Homegirl London pays homage to Lane. Joff and Ollie make graphic design pieces for the home which includes paper lampshades and screen prints plus a few greetings cards. They started out with a design studio which now has prestigious clients including Margaret Howell, Paul Smith and The National Trust. Four years ago they satisfied their love of mid-century modern with a line of wall art screen prints. Later they added their unique paper Twin Tone Lampshades which are so stylish that Little Greene asked them to make a collection using their heritage paint colours. I caught up with the duo to find out more about Lane and their online shop Lane by Post.

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Little Greene Editions Twin Tone Lampshades

Meet the Owners of Lane

Lane was founded by Jonathan Casciani and Oliver Wood who are graphic designers by trade with a design studio known quite simply as Joff + Ollie. They both studied Fine Art, Joff in Exeter and Ollie in Sunderland. They met whilst working in the bar at Broadway Arts Cinema in Nottingham which was the centre of the creative scene at the time. They hit it off and started their graphic design agency which is now some fifteen years ago. During the last four years they have been designing and making graphic designed products for the home.

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Jonathan Casciani (Joff) / Oliver Wood (Ollie)

Joff tells me about his background – “I grew up in Nottingham, my mum is English and father Italian. I had the opportunity to go to Italy and Europe at an early age which wasn’t that common in the 80’s because it was mainly package holidays to Spain. This was very influential as I got to experience Italian culture which was very different to 80’s Britain. I studied Fine Art in Exeter from 1994 where I produced photography, digital and film work and a bit of sculpture. I also got Involved in the music scene DJing and promoting events. After graduating I moved back to Nottingham and met a clothing designer called John Rowley who ran a company called AJ Black. He gave me a free studio and I ended up working with them and collaborating on various projects. This completely opened my mind to the design world, as John was a consultant that had worked with the likes of Dries van Noten, Bella Freud and Vivienne Westwood, so it was an inspiring place to be.”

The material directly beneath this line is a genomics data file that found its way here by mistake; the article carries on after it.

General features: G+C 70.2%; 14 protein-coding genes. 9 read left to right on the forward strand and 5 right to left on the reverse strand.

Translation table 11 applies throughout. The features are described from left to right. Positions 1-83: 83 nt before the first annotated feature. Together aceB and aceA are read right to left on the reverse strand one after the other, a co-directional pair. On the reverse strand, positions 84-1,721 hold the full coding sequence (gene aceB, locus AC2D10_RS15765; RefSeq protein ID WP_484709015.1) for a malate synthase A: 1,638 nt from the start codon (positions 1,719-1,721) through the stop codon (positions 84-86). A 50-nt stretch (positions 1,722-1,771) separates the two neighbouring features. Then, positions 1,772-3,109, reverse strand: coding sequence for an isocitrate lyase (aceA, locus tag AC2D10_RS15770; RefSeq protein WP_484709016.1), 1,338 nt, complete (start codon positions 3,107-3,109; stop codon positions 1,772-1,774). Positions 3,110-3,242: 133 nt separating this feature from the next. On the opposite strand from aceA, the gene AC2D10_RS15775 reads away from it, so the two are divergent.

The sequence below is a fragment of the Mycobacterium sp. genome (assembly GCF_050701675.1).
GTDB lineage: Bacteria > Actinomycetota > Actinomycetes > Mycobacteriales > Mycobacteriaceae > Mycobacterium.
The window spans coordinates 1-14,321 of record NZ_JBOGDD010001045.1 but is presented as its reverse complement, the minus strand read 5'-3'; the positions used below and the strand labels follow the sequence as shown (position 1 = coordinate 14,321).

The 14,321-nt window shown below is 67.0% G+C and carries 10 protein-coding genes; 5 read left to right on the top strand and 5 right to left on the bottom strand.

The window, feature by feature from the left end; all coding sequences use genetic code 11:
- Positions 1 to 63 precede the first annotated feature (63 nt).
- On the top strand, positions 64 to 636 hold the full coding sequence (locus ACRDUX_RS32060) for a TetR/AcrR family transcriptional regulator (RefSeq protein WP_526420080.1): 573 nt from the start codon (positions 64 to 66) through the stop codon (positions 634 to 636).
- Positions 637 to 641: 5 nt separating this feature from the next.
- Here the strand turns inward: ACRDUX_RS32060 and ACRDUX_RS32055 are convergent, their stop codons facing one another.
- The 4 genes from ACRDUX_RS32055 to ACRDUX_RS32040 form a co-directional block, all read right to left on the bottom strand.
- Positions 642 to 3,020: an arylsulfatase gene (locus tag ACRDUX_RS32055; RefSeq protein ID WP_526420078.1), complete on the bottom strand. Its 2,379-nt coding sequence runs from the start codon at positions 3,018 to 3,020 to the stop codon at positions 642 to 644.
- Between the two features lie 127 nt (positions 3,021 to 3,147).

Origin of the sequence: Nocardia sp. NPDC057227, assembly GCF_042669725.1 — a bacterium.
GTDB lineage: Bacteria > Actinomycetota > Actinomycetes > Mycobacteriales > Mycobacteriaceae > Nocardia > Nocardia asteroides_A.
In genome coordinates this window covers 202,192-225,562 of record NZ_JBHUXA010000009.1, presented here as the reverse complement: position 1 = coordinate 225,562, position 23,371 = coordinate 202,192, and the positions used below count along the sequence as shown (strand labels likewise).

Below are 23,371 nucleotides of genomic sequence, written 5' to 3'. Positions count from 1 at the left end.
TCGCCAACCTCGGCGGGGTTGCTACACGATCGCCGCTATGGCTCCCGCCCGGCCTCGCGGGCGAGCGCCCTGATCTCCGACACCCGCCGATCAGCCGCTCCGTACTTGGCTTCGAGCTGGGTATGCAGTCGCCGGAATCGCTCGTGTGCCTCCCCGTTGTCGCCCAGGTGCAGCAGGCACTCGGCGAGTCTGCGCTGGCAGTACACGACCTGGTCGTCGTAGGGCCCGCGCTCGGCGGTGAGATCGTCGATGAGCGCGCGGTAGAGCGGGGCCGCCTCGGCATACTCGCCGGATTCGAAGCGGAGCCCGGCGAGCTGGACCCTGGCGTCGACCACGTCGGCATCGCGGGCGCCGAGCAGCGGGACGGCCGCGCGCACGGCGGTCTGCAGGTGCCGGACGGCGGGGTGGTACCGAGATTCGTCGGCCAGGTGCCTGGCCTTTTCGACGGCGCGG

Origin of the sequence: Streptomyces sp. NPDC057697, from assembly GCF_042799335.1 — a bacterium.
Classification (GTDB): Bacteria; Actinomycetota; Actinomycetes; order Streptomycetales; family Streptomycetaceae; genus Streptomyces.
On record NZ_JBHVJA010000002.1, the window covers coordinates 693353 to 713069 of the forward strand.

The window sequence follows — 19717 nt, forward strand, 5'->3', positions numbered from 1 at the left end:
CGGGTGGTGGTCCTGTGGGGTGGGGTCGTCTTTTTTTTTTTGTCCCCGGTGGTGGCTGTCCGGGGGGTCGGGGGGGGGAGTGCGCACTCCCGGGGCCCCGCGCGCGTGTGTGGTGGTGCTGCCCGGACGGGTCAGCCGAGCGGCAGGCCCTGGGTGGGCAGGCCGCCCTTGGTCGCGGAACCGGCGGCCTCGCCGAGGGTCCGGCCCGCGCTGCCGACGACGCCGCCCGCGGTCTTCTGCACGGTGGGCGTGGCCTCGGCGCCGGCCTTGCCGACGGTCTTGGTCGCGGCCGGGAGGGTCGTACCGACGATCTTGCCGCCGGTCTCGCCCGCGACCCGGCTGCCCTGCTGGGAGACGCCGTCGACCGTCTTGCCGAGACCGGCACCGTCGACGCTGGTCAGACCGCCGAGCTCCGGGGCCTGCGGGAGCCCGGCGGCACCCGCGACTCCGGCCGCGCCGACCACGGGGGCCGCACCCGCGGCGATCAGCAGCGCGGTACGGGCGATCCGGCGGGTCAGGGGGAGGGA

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Soriano 1951 Screen Print / Black and China White Twin Tone Lampshade

Ollie gives me some insight into his background – “I’m also from Nottingham. After studying in Fine Art in the early nineties at Sunderland University I lived in London and Melbourne where I continued to make artwork and picked up a few commissions. On moving back to the UK I was almost immediately asked to join an artists’ residency in Reykjavik which really helped me to change the way I viewed the work I was making. It had become more graphic and I’d become more and more interested in commercial applications for it. Meeting Joff back in Nottingham after this, we seemed to be thinking along the same lines having come from a similar starting point. We began producing design work together and things just grew from there.”

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Swimming Yellow Screen Print